Of course, it isn’t as if it was warm here. It’s true that the land around where I live is “greening up,” for spring, but it’s still in the 30s at night. While the grass is just waking up from its winter slumber, I wasn’t convinced that it would shake off this layer of dead grass on its own. So I began raking it.
It was a tough job, especially when the grass was still wet. I was raking up clumps of it. For a while, it looked as if I were raking more than I was leaving behind.
Still, I kept at it, doing a little bit every day. It was a real upper body workout. I had two different rakes I used: my old RV rake (recently used to roast marshmallows while camping) to really dig down deep and a wide plastic leave rake to gather up all that dead grass. I worked on it, off and on, for a week. I just finished it earlier this afternoon.
While I was doing all this, I also removed my half-hearted front walk, which I’d created when I put in the lawn using some very ugly rectangular concrete pavers. I never liked the way it looked and it was a pain to mow over. No one used it except me. Everyone else walked up the paved driveway.
I also finished the “retaining wall” separating the grass from the gravel driveway. I’d started the wall when I put in the lawn, wanting to avoid sloping the grass right down to the driveway. I used local stone — there’s no shortage of it in the talus slopes of basalt rock that sometimes cross the road. I’d go out on my ATV with the trailer attached and load up the biggest pieces I could find, bring them home, and stack them carefully. I’m actually pretty good at it — but that might be because of my Italian blood. (Italians are excellent stoneworkers.) I’d stopped the wall at the walkway, but when the walkway was removed, I figured it was time to finish the wall. So I did.
I’ve had a lot of good luck with this grass seed.
I then spread about 8 cubic feet of lawn topping on the lawn, concentrating on the low spots that needed to be built up. I bet I could use another 8 cubic feet — but I’ll save that for next year.
I finished up with some Scott Turf Builder Sun/Shade grass seed. I used about half of a seven-pound bag, spreading it with a hand spreader I have. It was important for me to get it done today; there’s rain in the forecast for the next few days and I wanted to let mother nature do the watering, at least for now.
At this point, my lawn is done until it starts growing. I fully expect it to be lush and green in about a month.
Here’s a shot from the paved driveway. Yes, I know it looks like crap here — I bet it looks great in a month. You can see where most of the soil went.
I do have a few more things to do:
Fine tune and test the sprinkler system I installed last summer. I’d actually like to replace the two impact sprinkler heads with the kind of head that drops down into the ground when it’s not working. That’ll make mowing a lot easier. I figure I have about a month to do that.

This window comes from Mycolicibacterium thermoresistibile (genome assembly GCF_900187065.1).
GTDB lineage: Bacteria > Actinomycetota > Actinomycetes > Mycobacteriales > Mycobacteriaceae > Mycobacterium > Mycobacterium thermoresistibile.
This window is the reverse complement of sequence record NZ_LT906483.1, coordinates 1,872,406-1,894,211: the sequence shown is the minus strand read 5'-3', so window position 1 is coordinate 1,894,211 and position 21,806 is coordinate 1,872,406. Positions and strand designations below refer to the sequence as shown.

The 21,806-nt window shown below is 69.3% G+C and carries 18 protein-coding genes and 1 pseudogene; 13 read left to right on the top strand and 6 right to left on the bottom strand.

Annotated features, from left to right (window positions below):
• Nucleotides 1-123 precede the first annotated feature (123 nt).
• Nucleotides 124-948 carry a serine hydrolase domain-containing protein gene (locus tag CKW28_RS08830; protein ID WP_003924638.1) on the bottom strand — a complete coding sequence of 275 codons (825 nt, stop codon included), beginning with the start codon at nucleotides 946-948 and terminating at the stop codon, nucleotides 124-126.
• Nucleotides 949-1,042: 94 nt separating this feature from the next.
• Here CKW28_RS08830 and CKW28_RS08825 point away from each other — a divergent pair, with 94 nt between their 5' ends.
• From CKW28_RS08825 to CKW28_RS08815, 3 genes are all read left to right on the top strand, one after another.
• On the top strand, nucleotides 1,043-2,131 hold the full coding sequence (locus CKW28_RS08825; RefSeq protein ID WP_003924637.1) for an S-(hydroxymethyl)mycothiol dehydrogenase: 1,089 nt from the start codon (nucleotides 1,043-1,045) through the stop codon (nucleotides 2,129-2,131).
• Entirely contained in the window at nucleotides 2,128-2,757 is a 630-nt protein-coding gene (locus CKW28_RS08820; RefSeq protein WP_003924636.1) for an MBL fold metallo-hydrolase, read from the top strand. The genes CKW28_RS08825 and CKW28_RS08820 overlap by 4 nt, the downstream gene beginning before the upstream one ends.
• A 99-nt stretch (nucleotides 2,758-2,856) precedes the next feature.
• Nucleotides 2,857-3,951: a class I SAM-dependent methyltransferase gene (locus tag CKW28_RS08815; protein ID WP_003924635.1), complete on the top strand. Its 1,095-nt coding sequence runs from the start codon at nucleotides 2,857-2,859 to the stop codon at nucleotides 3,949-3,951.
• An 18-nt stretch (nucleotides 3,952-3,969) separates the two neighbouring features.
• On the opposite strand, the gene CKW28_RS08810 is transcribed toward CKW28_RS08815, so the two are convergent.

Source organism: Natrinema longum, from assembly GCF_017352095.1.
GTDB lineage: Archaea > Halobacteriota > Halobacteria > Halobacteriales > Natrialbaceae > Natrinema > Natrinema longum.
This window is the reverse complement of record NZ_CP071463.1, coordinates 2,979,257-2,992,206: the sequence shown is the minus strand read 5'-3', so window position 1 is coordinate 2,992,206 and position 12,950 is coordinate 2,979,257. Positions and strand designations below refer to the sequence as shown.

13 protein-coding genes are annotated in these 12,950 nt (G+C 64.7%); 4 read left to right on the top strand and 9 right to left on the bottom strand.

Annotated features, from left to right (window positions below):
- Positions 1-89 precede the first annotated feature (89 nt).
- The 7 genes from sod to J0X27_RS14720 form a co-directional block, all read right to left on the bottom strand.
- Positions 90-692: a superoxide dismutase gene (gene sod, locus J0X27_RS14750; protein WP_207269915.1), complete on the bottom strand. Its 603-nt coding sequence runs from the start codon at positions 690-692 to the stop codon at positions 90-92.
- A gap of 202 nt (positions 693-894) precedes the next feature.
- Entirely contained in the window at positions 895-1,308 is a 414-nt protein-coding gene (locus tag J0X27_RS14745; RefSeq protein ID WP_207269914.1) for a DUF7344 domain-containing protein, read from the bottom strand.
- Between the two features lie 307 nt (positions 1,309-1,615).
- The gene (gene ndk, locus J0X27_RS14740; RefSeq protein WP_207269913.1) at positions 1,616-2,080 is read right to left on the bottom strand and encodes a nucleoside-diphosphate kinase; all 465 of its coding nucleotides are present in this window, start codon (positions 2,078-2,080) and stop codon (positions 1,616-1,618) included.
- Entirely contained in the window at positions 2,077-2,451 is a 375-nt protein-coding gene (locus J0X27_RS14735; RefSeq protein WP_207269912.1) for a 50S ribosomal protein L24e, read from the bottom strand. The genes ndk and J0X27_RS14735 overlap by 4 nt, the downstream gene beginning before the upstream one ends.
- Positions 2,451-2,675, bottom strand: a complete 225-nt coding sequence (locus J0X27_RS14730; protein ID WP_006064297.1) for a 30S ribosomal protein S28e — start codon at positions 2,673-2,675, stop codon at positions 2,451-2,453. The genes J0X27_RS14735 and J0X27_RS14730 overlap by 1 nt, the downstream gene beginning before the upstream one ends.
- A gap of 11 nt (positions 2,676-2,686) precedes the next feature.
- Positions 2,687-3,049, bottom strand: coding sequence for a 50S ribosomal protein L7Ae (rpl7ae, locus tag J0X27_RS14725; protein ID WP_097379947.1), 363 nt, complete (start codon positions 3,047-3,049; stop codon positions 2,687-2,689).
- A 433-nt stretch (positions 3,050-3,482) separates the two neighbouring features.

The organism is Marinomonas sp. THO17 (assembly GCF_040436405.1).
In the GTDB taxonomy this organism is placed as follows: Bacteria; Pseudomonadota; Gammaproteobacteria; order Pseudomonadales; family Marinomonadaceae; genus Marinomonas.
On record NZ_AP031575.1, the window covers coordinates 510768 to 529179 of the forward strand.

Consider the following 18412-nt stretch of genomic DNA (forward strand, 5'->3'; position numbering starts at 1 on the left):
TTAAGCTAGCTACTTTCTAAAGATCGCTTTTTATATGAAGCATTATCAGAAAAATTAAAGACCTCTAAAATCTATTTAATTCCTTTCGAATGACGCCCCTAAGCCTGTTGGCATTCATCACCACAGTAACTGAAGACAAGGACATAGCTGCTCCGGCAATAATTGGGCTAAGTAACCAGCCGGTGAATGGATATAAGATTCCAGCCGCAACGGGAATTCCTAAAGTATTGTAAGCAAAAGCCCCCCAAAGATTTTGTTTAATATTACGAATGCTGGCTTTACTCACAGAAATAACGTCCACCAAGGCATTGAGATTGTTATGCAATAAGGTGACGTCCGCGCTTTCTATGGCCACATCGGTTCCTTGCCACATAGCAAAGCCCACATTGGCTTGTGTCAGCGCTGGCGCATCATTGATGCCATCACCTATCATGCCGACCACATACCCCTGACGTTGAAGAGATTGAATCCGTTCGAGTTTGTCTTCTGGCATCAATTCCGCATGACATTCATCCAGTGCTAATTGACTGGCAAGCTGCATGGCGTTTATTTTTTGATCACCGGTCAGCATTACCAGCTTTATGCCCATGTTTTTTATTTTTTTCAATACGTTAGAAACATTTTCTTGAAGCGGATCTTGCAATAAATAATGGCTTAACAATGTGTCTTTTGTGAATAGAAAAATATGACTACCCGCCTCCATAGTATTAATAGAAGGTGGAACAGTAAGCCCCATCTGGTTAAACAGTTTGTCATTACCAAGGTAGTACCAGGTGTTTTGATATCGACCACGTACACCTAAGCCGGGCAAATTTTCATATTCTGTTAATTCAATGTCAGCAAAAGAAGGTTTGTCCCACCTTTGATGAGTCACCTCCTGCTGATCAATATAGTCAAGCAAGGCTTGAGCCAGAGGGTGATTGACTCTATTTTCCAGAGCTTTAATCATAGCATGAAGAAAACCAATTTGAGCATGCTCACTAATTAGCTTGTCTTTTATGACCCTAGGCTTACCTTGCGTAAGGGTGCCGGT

Finish up the space under the deck. This is a huge project that consists of:
Removing the beehive planters. It seemed like a good idea at the time, but now I think it looks trashy.
Leveling the ground under the deck. Although it’s mostly level, there are some bumps that need to go away. I’ll be using a shovel, a rake, and a piece of wood for scraping to get that done.
Laying weed preventer cloth on the entire surface. I’m tired of grass growing where I don’t want it.
Setting border stones between the lawn and the space under the deck. I want a definite divider between the two areas.
Laying down pavers. I chose ones that look like a mosaic of stone. I figure I’ll need about 60 of them to get the job done.
Planting shrubs between the walkway and border stones. Not sure yet what I’ll plant. Hoping to buy something native that makes berries.
Surrounding shrubs with mulch or bark. I want the weed preventer cloth completely covered.
Filling in the area between the walk and building with river rocks. There’s too much shade under the deck against the building to plant anything there.
Dress the driveway edge with additional gravel. I’ll be getting a truckload of gravel delivered, possibly as soon as next week. I want half spread on my driveway to fill in some low spots and the rest dumped where I can use it as needed.
This angle shows the retaining wall I built to avoid the lawn sloping down into the driveway. It also gives you a good idea of where the additional gravel needs to go.
Owning a home is a lot of work. But it’s worth every minute when the jobs are done and you get to admire the results of your labor. And its nice to know that in this case, a little exercise also saved a bunch of money that I could have spent hiring landscapers to do this for me.
But the biggest challenge is not the work — it’s dreaming up ideas to make the space more attractive and usable. Two years ago, as I got ready for the construction of my home, I knew I’d have to put in a lawn somewhere. Later that year, when the building was in place, I had the earth work done to prep for where the lawn would go. I then added the grass and the retaining wall. While the path I added turned out to be a bad idea, it wasn’t so difficult to remove. Since then, I’ve been building on what I have, making the ideas I’ve come up with become reality — which is basically what my entire home project has been all about.
Yes, it’s a lot of work. But I’m loving every minute of it.
I need to start this account with some back story to put it into perspective. If you’re tired of reading about my old life, skip the following section and start reading at The Drive.
The Back Story